FRANKFURT (Reuters) – A fixation on electric cars risks damaging Europe’s auto supplies industry and handing jobs to China, the region’s car parts manufacturers warned at the Frankfurt motor show.
Suppliers, which say they provide around 5 million European jobs, want carmakers and politicians to look at other ways of cutting vehicle emissions too, such as more efficient combustion engines and synthetic fuels.
Roberto Vavassori, president of European Association of Automotive Suppliers (CLEPA) warned a headlong rush to electric cars would hand business to China, which along with South Korea and Japan dominate battery production for such vehicles.
“We need to provide a sensible transition period that doesn’t give unwanted gifts to our Chinese friends,” he said, estimating European automakers were paying 4,000-7,000 euros ($5,000-8,000) to China for batteries for every electric car produced in Europe.
Following Volkswagen’s (VOWG_p.DE) diesel emissions scandal and big improvements in battery technology, many European carmakers are investing heavily in electric vehicles.
They are being encouraged by several governments, with Britain and France both recently announcing plans to eventually phase out combustion engines to try to cut pollution.
Daimler and Volkswagen (VW) both announced plans on the eve of the Frankfurt show to accelerate their shift to electric cars. On Wednesday the EU car industry lobby offered to further cut CO2 emissions, albeit over a lengthy period and dependent on uptake of electric cars.
The manufacturers also, however, pointed to huge disruptions for both themselves and the supply chain.
Daimler, for example, said it was seeking billions in savings to help fund the transition, while VW said it would tender for partners to provide battery cells and related technology worth more than 50 billion euros.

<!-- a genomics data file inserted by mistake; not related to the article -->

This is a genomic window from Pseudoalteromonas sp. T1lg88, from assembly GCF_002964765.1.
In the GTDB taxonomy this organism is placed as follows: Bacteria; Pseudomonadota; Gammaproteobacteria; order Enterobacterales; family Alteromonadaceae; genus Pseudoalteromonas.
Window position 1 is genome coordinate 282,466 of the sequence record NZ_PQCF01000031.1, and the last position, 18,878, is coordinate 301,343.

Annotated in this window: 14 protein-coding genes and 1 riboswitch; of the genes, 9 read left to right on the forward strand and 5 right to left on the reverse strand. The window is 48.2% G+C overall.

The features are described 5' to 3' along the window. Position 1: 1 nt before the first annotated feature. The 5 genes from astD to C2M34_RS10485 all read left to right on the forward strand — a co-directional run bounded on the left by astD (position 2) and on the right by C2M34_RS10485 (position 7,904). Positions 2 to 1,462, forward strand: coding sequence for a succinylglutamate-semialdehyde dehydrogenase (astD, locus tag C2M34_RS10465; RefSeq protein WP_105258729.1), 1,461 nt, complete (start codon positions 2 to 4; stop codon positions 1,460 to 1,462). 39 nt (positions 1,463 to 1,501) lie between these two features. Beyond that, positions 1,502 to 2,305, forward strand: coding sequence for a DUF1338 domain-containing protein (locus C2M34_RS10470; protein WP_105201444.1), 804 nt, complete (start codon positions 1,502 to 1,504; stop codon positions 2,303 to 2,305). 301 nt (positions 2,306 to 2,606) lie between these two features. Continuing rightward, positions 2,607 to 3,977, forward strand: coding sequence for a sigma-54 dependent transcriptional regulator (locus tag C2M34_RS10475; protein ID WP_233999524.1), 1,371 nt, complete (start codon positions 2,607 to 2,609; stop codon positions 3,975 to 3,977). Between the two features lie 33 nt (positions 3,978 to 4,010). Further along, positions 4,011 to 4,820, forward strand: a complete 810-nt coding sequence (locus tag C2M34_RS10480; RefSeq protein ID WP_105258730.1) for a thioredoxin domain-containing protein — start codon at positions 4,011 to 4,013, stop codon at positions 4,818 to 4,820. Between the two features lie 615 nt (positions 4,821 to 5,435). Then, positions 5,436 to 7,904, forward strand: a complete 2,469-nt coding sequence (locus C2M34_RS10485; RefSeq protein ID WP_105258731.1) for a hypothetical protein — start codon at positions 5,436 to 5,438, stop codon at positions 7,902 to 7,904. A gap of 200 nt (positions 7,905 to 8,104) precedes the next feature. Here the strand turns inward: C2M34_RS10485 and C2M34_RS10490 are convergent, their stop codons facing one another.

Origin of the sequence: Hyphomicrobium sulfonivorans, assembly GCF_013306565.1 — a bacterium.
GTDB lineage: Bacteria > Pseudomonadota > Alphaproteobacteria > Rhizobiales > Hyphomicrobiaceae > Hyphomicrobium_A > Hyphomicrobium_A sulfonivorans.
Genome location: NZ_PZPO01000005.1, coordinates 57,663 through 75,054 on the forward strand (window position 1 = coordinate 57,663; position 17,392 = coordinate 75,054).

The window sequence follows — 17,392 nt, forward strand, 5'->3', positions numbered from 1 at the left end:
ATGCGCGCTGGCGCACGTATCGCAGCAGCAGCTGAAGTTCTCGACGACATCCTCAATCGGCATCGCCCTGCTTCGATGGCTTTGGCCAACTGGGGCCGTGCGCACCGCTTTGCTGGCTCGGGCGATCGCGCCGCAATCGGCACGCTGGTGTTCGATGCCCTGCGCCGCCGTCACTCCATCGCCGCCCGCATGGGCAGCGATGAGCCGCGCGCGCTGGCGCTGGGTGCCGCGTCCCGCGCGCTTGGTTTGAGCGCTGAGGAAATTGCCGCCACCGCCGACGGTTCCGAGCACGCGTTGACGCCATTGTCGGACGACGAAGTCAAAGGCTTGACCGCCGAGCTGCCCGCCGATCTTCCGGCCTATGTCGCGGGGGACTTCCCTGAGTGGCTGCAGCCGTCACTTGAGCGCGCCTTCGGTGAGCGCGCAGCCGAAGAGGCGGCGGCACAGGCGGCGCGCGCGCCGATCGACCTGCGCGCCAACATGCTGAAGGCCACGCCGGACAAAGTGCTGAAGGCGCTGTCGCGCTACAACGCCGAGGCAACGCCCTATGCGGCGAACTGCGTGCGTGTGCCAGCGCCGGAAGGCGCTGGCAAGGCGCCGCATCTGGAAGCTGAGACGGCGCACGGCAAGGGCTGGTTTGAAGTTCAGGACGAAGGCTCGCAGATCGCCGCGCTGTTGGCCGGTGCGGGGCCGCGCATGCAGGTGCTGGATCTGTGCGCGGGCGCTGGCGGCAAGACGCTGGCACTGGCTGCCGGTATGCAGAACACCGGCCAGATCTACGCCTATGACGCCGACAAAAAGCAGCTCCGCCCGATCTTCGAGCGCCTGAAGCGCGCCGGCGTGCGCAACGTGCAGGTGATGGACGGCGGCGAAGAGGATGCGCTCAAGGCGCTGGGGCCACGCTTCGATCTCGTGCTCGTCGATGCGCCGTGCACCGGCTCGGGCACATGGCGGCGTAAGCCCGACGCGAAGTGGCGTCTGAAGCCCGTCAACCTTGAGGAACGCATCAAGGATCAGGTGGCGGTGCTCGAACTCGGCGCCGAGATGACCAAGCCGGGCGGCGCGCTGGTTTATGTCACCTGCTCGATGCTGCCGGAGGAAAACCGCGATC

‘EUROPE AT RISK’
With European investment in battery technology lagging far behind China, many EU suppliers want the car industry to keep its options open – even those also embracing electric vehicles.
“The problem is the one-dimensional nature of the debate,” said Volkmar Denner, chief executive of Germany’s Robert Bosch GmbH, the world’s biggest auto supplier.
He said Bosch was optimizing the combustion engine and also exploring synthetic fuels, which would have the advantage of being able to use existing filling stations and engines.
“This is a faster way of limiting global warming,” he said. “We are doing this alongside electric vehicles.”
The stakes are high, with the auto industry as a whole providing around 12.6 million jobs in the European Union, or about 5.7 percent of the total.
Germany, home to some of the biggest industry players, has sounded much less enthusiastic about ditching the combustion engine. Chancellor Angela Merkel, campaigning ahead of Sept. 24 elections, has said she is “no friend of bans” and the car industry will need support in its transformation.
Trade unions are pressing hard for jobs to be protected, from suppliers to manufacturers.
“Self-contained value chains are a central pillar of our industrial model and play a big role in the success of the German economy,” Joerg Hofmann, president of the IG Metall union, told steel and car industry members on Wednesday.
CLEPA’s Vavassori said Europe was lagging behind in the production of sensors and microchips, as well as batteries, and there was a risk in relying on Chinese supplies given geopolitical instability.
“We need production in Europe for vehicles of future, or we put all Europe at risk,” he said.
Additional reporting by Laurence Frost and Edward Taylor; Writing by Mark Potter; Editing by Keith Weir